On September 16, 1993, United States President Bill Clinton and his counterparts in Mexico and Canada signed the environmental supplement to the North American Free Trade Agreement (NAFTA). This environmental agreement addresses two main issues: enforcement of domestic environmental laws through possible trade sanctions and environmental cooperation among the three Parties-both to be implemented by a newly created Commission on Environmental Cooperation (CEC). Although increased environmental cooperation possesses no legal mandate per se and has been characterized by some as "green window-dressing," the CEC's authority to examine virtually any environmental issue related to trade is precedent setting. For example, the CEC will be able to study trade liberalization's profound effect upon land use practices and habitat conservation. The main NAFTA text, apart from the Clinton supplemental agreements, is a 2000-page document that establishes rules for more liberalized trade in most goods and services, protection of intellectual property rights, and various investment and procurement decisions. As part of its effort to reduce tariff and non-tariff barriers to trade, the main NAFTA text establishes highly technical disciplines for judging trade-based environmental laws. The environmental supplement does not affect these disciplines, much to the chagrin of many environmentalists. The environmental supplement also does not address United States-Mexico border funding, which will be dealt with in a separate multi-billion dollar financial package and domestic appropriations. To date, NAFTA's potential impact on wildlife protection has been overshadowed by the past and future pollution problems spurred by increased investment and trade. Although pollution prevention and control are certainly important, and have an impact upon wildlife, ignoring conservation problems under NAFTA would be extremely foolish. Not only are scientific experts estimating that planet Earth could be losing hundreds of species per day, but United States trade-based wildlife laws are the most likely to be attacked under NAFTA as "illegal" non-tariff barriers to trade. In addition, with global natural resources already severely overexploited, it is vital to better define and integrate the concept of sustainable development into the international trading regime. Despite the temptation by conservationists to shoot arrows at NAFTA and other global trade agreements, the most productive course may be to establish rules that properly govern the relationship between international trade and the protection of all living natural resources.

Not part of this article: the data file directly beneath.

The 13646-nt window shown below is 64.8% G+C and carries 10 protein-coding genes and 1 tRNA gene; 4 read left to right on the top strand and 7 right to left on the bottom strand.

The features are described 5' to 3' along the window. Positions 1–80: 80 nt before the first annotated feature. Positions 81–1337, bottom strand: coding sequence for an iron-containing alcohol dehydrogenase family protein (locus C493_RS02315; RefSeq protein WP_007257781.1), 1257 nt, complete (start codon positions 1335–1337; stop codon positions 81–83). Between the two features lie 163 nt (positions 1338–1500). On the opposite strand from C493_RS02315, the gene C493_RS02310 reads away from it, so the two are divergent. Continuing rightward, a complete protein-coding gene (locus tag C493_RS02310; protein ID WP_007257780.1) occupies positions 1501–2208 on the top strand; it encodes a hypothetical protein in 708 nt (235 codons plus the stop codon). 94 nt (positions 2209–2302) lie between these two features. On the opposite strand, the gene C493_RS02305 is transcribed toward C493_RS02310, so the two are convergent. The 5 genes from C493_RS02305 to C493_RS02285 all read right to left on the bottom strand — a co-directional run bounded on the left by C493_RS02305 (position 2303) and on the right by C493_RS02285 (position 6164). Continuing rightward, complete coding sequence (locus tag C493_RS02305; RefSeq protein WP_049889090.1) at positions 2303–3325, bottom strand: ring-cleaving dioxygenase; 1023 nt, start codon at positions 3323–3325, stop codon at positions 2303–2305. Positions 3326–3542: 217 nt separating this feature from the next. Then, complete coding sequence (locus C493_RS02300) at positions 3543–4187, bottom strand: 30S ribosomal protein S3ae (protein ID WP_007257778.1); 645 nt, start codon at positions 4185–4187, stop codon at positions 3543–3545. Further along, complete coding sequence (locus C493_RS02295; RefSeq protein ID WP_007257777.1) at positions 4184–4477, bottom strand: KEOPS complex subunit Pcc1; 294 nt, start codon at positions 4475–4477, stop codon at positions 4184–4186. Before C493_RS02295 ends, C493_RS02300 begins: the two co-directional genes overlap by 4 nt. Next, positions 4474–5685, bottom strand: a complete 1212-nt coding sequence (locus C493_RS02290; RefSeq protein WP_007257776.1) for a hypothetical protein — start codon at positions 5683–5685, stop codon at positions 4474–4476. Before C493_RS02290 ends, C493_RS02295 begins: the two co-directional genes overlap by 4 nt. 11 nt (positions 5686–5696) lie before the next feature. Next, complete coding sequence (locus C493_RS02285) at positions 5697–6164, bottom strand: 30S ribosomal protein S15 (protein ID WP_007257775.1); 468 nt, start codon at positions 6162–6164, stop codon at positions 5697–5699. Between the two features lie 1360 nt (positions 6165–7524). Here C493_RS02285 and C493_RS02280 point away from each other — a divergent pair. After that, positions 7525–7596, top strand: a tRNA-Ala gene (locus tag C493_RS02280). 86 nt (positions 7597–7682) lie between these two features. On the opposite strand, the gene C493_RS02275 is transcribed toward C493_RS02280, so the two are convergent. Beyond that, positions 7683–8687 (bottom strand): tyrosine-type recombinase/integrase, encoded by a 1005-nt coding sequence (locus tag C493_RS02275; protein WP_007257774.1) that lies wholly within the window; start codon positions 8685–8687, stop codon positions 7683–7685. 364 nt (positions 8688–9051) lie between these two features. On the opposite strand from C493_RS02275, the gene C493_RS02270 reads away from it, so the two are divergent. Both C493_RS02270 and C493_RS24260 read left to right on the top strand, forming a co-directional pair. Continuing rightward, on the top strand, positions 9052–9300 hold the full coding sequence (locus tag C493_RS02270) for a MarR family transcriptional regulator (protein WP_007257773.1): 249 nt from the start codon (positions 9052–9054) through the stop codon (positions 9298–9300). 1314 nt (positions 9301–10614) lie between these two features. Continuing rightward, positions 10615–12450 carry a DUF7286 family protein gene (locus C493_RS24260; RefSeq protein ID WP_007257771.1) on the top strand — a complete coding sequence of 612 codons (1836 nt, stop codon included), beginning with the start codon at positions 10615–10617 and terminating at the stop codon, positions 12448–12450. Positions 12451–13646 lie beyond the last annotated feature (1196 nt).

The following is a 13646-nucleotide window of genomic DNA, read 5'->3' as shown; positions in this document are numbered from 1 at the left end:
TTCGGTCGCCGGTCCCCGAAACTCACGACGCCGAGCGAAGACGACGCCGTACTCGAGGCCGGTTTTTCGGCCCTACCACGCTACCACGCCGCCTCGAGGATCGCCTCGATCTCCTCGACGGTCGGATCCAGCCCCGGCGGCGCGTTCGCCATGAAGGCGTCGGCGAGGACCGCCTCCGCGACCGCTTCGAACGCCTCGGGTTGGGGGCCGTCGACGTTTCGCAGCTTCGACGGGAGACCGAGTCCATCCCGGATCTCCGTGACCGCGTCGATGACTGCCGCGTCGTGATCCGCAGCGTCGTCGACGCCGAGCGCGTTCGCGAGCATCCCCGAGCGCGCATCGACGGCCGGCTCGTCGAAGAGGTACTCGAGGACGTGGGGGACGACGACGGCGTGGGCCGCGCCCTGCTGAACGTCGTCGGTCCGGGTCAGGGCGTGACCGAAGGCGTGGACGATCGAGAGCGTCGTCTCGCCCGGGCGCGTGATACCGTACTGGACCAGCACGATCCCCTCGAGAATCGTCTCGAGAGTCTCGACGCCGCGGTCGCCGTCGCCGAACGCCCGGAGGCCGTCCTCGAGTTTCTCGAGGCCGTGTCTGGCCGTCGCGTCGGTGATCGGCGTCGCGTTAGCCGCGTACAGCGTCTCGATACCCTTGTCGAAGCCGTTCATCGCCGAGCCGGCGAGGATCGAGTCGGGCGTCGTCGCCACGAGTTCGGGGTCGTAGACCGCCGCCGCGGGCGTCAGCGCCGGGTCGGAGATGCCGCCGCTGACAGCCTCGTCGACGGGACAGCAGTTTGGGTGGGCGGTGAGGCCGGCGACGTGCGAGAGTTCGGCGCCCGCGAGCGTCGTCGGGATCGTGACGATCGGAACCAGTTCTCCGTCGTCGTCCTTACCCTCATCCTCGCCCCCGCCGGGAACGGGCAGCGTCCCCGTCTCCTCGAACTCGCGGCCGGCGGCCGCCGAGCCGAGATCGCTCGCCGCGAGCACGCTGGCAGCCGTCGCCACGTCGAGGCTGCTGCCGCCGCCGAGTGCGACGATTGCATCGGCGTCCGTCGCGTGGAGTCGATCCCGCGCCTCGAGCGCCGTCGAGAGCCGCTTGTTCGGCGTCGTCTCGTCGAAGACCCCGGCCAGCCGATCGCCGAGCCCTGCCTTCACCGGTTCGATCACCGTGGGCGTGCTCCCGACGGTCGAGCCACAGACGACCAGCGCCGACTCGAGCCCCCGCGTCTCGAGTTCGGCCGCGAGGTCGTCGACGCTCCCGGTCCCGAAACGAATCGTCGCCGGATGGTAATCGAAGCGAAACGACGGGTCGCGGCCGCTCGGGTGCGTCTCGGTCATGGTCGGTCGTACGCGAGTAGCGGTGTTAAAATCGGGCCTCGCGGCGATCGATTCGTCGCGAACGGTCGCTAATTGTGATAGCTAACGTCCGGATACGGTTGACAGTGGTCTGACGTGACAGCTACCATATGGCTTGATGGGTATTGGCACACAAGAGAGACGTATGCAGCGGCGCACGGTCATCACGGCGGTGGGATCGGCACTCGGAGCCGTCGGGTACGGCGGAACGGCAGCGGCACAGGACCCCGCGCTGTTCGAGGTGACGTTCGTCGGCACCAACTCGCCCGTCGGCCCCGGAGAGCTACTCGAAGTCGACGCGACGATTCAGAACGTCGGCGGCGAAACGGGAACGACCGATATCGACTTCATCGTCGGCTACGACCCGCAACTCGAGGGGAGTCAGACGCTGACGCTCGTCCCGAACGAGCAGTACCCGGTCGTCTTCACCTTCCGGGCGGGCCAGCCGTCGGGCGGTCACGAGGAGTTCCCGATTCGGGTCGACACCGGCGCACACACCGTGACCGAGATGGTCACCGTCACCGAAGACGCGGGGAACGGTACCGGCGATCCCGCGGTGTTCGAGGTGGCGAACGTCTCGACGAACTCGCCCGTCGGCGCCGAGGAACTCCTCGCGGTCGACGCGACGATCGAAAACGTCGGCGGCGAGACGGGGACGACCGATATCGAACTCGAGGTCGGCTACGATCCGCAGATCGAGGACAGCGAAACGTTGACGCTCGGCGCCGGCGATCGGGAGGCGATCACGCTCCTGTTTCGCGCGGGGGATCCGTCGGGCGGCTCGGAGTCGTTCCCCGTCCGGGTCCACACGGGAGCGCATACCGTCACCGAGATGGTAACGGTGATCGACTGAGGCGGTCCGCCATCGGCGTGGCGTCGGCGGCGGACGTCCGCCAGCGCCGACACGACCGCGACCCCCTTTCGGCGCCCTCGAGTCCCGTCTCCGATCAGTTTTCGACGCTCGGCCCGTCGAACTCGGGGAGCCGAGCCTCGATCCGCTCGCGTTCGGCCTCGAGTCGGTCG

Snape, William, "What Will Happen to the Critters" (1993). Articles in Law Reviews & Other Academic Journals. 1787.